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Imaginative female founders

Women found mainly cosmetics and fashion brands? We introduce you to two successful start-ups that go completely different ways.

Lauralie Mylène Schweiger, 15.08.2022
Imparting financial knowledge: Denise Haverkamp and Teresa Wirth
Imparting financial knowledge: Denise Haverkamp and Teresa Wirth © finance, baby!

The share of women founders in start-ups is not quite twelve per cent. In the IT sector, it is only six per cent. In line with classic gender roles, their share is much higher in the founding of companies for cosmetic products and fashion. But more and more women are setting an example. We present two start-ups that focus on other products.

Empowering for finance

Denise Haverkamp and Teresa Wirth deal with finances, a topic that many women devote too little time to. One figure in particular shocked the Stuttgart founders: "Every fifth woman in retirement has to get by on less than 900 euros a month". In view of the prices in Germany, that’s not really much money. And the two now 26-year-old founders noticed that they too didn't know very much about investing or retirement planning. "We didn't find a service that explained the whole world of finance to us in a way that was approachable and understandable." So they came up with the idea of solving the problem themselves. Their app "finance, baby!" teaches women all about finances and gives them advice. "We use it”, they say, “to encourage women to take their financial future into their own hands".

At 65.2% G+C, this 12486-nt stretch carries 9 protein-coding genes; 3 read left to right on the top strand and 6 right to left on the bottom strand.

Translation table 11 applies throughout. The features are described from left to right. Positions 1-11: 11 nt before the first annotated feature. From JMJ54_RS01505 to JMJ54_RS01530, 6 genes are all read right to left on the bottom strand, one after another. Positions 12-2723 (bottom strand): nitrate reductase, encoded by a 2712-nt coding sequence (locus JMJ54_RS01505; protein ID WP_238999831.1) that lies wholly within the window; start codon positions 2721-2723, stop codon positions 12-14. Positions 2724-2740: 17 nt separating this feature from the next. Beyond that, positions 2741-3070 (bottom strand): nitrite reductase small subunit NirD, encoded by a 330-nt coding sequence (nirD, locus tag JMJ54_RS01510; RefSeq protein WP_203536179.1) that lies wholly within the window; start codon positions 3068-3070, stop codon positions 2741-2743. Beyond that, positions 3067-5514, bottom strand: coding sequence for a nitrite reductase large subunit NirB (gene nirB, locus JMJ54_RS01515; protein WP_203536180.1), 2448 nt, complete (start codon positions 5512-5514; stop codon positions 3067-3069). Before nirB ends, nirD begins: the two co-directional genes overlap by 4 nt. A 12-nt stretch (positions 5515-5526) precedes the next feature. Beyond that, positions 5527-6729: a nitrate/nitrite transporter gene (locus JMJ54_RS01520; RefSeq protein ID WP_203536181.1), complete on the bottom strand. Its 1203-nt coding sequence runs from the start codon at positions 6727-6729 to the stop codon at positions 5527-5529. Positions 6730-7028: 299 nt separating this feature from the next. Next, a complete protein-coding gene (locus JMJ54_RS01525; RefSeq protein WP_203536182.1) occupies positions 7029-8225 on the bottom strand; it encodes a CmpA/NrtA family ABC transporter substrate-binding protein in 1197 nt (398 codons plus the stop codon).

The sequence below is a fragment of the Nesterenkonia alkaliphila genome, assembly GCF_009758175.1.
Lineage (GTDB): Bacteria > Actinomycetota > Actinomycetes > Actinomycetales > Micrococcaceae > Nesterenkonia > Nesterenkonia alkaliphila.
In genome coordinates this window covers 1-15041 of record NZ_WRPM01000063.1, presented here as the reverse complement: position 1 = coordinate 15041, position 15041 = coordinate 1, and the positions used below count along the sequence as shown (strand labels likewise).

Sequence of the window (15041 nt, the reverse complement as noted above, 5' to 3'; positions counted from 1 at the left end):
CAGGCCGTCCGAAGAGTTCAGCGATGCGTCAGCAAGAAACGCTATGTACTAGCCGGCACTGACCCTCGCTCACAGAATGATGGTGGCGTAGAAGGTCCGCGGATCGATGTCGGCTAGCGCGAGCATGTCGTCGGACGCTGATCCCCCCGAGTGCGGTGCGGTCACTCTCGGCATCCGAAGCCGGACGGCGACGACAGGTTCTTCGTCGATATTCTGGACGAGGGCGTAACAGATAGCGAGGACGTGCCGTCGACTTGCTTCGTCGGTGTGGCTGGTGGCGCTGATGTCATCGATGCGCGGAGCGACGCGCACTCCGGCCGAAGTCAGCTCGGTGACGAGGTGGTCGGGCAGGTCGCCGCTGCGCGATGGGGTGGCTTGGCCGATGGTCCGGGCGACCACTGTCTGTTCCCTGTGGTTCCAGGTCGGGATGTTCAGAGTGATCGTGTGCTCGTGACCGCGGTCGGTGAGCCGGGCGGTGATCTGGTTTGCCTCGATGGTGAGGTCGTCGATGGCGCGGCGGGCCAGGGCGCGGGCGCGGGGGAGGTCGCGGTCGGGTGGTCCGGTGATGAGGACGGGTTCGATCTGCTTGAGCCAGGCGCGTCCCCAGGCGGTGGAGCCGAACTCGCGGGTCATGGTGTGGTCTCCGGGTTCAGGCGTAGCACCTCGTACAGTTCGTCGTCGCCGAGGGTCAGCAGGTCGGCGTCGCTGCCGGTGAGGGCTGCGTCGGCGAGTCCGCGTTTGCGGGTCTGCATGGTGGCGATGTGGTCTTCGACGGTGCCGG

Raising awareness of inclusion

Inclusion with flipbooks: Laura Mohn and Maria Möller
Inclusion with flipbooks: Laura Mohn and Maria Möller © talking hands

Laura Mohn’s and Maria Möller's idea also arose from personal engagement. Mohn's sister Jami has trisomy 21, which is why Mohn came into contact with sign language at an early age. For her bachelor's thesis in communication design, she designed flipbooks that even toddlers can use to learn individual signs. The flipbooks of their start-up "talking hands" are now available in many day-care centres. The path was not easy. "We were told that we should rather set up an association or a foundation. As soon as you go in the social direction, you’re expected to fail commercially", says Möller critically. That has to change, she says, "otherwise many talented people will never start dealing with social issues". Day nurseries can register with "talking hands" to receive donated flipbooks. "What always shines through in the feedback is that all children enjoy signing, whether they rely on the flipbooks or not."


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